We have a problem with the DC motor driver DRV8835 that we have soldered to the black PCB attached below (4). Prior to this driver, we were using L293D h-bridges to run these DC motors and never experienced an issue. We changed the drivers from L293D to DRV8835 and the motors not only overheated but also drew twice as much current. With the old board (3) four motors (not loaded) were drawing ~0.2A and with the new one (black PCB) it is drawing ~0.5A. We never had this issue with the old PCB and L293D drivers. We are using ESP32s microcontroller and the schematic of the new board is given below (5).

Before designing the PCB we set up a circuit on a breadboard (6) and everything was working fine. The motors got slightly warmer with DRV8835 on the breadboard but they were running at the same speeds comparing with L293D. Are there any suggestions to this problem that we can try implementing? We are working on robotics but we don’t come from an electronics background so any suggestions are appreciated.


Old PCB New PCB Schematic of the New PCB Breadboard setup


1 Answer 1



The DRV8835 is providing a higher voltage to your motor even though you are using the same power supply.

The DRV8835 uses FETs with a very low "On resistance" to switch power to the motors. Because of this, the voltage applied to the motors is very nearly the battery voltage.

This snippet from the DRV8835 datasheet shows what you can expect:

enter image description here

The L293D uses bipolar junction transistors in a Darlington configuration to switch power to the motors. Because of this, the voltage actually applied to the motors will be about 3 volts lower than the battery voltage.

This snippet from the L293D datasheet shows you what you can expect:

enter image description here

At 500mA through your motors, you would be getting a voltage drop across the DRV8835 FETs of about 0.4 volts.

Compare that to the voltage drop of about 3 volts for the L293D.

As far as I can tell from your schematics, you are using a 5 volt supply to drive the motors.

With the L293D, the motors are getting about 2 volts, maybe 2.4 volts. With the DRV8835, the motors are getting about 4.6 volts.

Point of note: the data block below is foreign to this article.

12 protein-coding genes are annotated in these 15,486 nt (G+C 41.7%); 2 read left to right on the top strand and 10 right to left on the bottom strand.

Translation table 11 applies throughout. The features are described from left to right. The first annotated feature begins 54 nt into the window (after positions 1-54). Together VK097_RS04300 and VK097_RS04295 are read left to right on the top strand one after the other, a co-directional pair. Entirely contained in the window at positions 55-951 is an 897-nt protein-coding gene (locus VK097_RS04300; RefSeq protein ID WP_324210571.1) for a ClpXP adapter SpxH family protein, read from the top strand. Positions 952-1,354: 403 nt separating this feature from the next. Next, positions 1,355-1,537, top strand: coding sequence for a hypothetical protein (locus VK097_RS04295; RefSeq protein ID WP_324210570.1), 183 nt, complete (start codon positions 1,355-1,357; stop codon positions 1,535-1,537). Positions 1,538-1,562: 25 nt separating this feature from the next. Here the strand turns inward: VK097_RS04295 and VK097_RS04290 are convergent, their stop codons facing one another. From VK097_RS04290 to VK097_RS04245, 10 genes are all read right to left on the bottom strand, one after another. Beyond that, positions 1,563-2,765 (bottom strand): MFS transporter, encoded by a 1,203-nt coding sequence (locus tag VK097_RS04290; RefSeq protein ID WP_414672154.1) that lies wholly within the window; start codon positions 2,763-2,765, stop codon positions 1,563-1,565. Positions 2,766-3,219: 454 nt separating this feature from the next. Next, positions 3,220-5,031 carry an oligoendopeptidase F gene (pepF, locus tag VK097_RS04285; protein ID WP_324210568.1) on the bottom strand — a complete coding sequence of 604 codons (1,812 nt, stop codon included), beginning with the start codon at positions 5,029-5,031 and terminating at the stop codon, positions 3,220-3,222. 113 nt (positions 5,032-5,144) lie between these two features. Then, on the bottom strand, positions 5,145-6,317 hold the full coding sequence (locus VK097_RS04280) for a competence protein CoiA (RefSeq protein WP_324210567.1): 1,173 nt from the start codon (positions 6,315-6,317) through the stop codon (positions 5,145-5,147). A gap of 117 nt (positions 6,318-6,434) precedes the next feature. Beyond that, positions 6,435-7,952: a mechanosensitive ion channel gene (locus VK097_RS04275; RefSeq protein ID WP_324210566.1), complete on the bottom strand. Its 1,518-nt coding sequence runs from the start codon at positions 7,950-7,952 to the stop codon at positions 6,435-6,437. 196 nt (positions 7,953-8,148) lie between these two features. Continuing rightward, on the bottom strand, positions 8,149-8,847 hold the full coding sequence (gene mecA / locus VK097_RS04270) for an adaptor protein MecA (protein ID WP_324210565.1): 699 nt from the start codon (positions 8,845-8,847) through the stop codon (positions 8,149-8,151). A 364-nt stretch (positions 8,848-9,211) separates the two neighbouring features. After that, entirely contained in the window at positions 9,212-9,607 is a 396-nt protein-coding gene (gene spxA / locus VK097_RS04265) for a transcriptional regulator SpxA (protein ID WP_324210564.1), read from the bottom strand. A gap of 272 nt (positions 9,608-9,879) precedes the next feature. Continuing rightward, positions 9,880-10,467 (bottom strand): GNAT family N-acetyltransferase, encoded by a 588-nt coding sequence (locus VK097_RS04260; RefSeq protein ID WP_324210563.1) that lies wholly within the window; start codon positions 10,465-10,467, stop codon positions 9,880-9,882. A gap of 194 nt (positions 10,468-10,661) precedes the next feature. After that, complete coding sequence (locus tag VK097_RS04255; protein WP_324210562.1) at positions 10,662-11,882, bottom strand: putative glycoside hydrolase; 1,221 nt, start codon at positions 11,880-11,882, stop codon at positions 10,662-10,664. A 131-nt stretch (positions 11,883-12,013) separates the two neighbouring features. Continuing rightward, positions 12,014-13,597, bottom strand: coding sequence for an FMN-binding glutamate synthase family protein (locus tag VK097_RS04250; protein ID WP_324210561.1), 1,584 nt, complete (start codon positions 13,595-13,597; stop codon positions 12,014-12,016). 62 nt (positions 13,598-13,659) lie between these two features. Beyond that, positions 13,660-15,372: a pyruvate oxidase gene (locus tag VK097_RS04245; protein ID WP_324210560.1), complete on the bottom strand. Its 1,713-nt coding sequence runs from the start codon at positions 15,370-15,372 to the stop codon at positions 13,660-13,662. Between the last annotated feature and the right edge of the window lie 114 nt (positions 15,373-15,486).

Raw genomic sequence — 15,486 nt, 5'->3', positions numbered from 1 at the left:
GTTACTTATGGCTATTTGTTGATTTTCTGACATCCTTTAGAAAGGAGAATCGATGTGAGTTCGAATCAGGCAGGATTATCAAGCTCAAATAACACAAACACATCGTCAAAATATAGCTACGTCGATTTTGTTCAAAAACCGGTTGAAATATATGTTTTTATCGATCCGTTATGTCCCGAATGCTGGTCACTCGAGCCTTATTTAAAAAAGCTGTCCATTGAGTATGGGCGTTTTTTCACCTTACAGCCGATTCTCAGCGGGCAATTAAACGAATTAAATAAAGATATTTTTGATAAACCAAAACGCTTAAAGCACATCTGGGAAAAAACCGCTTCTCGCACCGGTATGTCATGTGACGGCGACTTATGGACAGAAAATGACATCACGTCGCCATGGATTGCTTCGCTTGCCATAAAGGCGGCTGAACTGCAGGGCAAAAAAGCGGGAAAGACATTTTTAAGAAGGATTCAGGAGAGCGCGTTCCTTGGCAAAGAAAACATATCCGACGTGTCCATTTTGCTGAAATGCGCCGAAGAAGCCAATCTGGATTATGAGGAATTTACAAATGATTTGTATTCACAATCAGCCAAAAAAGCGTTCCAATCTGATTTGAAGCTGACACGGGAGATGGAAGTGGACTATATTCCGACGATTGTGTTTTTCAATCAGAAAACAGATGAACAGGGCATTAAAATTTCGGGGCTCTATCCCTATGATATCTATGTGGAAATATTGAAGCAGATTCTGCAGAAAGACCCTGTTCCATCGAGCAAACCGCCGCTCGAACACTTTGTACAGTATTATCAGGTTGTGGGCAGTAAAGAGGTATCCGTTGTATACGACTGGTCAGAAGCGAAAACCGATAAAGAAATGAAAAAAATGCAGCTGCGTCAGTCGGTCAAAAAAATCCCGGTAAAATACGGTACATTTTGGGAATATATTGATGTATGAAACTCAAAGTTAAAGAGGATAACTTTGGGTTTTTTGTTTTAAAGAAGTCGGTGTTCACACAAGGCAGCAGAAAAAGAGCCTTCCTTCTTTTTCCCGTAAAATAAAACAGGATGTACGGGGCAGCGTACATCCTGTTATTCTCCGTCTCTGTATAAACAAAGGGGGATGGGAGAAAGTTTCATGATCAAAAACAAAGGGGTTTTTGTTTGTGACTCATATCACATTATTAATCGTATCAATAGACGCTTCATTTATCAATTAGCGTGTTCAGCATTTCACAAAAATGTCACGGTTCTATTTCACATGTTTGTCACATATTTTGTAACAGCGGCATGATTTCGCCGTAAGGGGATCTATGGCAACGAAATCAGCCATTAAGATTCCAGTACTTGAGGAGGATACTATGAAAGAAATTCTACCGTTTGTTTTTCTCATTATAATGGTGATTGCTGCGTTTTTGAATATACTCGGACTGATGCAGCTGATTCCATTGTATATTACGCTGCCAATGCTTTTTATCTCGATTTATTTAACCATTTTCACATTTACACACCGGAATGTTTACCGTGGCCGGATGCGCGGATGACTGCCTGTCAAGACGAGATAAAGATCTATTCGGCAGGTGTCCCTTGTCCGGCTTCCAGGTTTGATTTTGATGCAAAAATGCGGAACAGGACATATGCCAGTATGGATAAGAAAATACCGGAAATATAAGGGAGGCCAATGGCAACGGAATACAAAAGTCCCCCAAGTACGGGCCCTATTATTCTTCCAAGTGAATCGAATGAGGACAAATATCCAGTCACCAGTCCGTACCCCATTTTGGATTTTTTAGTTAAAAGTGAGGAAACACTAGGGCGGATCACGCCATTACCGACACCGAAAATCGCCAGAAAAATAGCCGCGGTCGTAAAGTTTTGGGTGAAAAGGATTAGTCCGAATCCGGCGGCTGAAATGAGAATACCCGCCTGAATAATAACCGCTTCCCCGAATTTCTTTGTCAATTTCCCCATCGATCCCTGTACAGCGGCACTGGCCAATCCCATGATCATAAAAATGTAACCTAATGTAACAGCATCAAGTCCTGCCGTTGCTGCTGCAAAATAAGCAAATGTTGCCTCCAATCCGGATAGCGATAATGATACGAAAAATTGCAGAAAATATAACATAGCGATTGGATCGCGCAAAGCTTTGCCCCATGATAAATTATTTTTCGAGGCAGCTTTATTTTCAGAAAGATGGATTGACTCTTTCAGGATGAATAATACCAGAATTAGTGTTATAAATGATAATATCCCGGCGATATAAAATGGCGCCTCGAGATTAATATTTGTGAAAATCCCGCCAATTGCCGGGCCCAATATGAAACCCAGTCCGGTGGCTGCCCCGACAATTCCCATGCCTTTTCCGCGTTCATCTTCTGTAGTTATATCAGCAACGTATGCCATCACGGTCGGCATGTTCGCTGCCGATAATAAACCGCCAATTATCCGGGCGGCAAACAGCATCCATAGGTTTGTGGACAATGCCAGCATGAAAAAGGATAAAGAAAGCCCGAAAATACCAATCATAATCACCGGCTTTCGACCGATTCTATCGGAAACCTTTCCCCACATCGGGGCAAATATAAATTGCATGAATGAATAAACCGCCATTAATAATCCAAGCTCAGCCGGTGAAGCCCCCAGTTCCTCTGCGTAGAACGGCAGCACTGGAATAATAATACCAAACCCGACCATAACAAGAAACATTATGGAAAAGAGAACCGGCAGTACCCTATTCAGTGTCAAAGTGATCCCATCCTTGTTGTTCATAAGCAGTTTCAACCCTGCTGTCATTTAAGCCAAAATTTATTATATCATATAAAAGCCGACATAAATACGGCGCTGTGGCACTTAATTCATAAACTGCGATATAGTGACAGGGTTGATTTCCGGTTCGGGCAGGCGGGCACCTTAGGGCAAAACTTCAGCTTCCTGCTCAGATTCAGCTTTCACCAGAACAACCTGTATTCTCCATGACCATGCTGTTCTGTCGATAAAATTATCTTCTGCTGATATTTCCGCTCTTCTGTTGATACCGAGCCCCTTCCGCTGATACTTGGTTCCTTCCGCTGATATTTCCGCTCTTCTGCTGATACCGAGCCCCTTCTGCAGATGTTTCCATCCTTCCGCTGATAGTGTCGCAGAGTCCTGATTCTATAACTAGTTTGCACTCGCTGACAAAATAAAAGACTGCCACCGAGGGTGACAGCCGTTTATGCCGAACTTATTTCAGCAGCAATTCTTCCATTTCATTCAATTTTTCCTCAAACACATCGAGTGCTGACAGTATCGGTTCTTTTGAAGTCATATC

The current drawn by a motor goes up as the voltage increases. You are seeing about twice the current drawn for about twice the voltage - that's pretty much what I'd expect.

Since power is the product of current and voltage, the power your motor consumes will have gone up by a factor of 4 (2*V*2*A.) That's quite a bit more power than before, so the motors get quite a bit warmer than before.

To make the motors run cooler, you can try a few things:

  1. Insert a resistor (1 ohm or so) in series with the motors. The resistor will get hot instead of the motor.
  2. Use 3.3V to power the motors instead of 5V. You might not have a 3.3V source available that can deliver the needed current, though.
  3. Switch to motors that are intended to run at the higher voltage.
  4. See if they are really getting hot, or just warmer than you expected. If they aren't hotter than the motor datasheet allows, then you just live with it.
  5. If you are using pulse width modulation, use a lower duty cycle. With the higher voltage, you should be able to use a shorter duty cycle to get the same speed.
  • 3
    \$\begingroup\$ Looking at the DRV8835 data sheet, you should be able to run the PWM fast enough that the motor current will be averaged by the motor's armature inductance. I'd start with 20kHz as a nice round number, if your micro can provide that easily. \$\endgroup\$
    – TimWescott
    Dec 2, 2019 at 15:47

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